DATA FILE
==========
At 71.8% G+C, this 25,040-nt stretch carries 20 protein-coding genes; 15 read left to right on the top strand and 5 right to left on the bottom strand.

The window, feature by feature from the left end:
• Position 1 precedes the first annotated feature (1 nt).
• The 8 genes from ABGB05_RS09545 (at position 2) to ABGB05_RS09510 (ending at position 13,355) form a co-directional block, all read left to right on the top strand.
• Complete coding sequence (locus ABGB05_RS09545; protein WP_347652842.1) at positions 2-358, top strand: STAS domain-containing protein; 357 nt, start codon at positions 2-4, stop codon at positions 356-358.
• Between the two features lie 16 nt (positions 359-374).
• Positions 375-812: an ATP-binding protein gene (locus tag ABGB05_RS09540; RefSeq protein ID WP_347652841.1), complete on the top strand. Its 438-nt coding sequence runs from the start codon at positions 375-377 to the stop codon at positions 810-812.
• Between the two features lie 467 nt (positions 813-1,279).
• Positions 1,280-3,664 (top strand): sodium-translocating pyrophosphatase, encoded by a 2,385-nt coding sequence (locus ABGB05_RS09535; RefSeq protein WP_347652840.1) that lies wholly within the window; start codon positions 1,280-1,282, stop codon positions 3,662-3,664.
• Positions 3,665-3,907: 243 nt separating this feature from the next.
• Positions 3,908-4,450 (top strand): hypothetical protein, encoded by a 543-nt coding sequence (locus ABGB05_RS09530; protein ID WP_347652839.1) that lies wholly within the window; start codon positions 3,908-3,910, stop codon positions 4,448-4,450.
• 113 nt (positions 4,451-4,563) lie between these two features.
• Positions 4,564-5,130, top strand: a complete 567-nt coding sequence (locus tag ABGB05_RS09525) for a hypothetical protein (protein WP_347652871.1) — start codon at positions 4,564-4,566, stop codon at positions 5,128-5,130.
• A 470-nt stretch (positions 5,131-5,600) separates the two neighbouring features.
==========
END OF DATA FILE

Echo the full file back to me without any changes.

At 71.8% G+C, this 25,040-nt stretch carries 20 protein-coding genes; 15 read left to right on the top strand and 5 right to left on the bottom strand.

The window, feature by feature from the left end:
• Position 1 precedes the first annotated feature (1 nt).
• The 8 genes from ABGB05_RS09545 (at position 2) to ABGB05_RS09510 (ending at position 13,355) form a co-directional block, all read left to right on the top strand.
• Complete coding sequence (locus ABGB05_RS09545; protein WP_347652842.1) at positions 2-358, top strand: STAS domain-containing protein; 357 nt, start codon at positions 2-4, stop codon at positions 356-358.
• Between the two features lie 16 nt (positions 359-374).
• Positions 375-812: an ATP-binding protein gene (locus tag ABGB05_RS09540; RefSeq protein ID WP_347652841.1), complete on the top strand. Its 438-nt coding sequence runs from the start codon at positions 375-377 to the stop codon at positions 810-812.
• Between the two features lie 467 nt (positions 813-1,279).
• Positions 1,280-3,664 (top strand): sodium-translocating pyrophosphatase, encoded by a 2,385-nt coding sequence (locus ABGB05_RS09535; RefSeq protein WP_347652840.1) that lies wholly within the window; start codon positions 1,280-1,282, stop codon positions 3,662-3,664.
• Positions 3,665-3,907: 243 nt separating this feature from the next.
• Positions 3,908-4,450 (top strand): hypothetical protein, encoded by a 543-nt coding sequence (locus ABGB05_RS09530; protein ID WP_347652839.1) that lies wholly within the window; start codon positions 3,908-3,910, stop codon positions 4,448-4,450.
• 113 nt (positions 4,451-4,563) lie between these two features.
• Positions 4,564-5,130, top strand: a complete 567-nt coding sequence (locus tag ABGB05_RS09525) for a hypothetical protein (protein WP_347652871.1) — start codon at positions 4,564-4,566, stop codon at positions 5,128-5,130.
• A 470-nt stretch (positions 5,131-5,600) separates the two neighbouring features.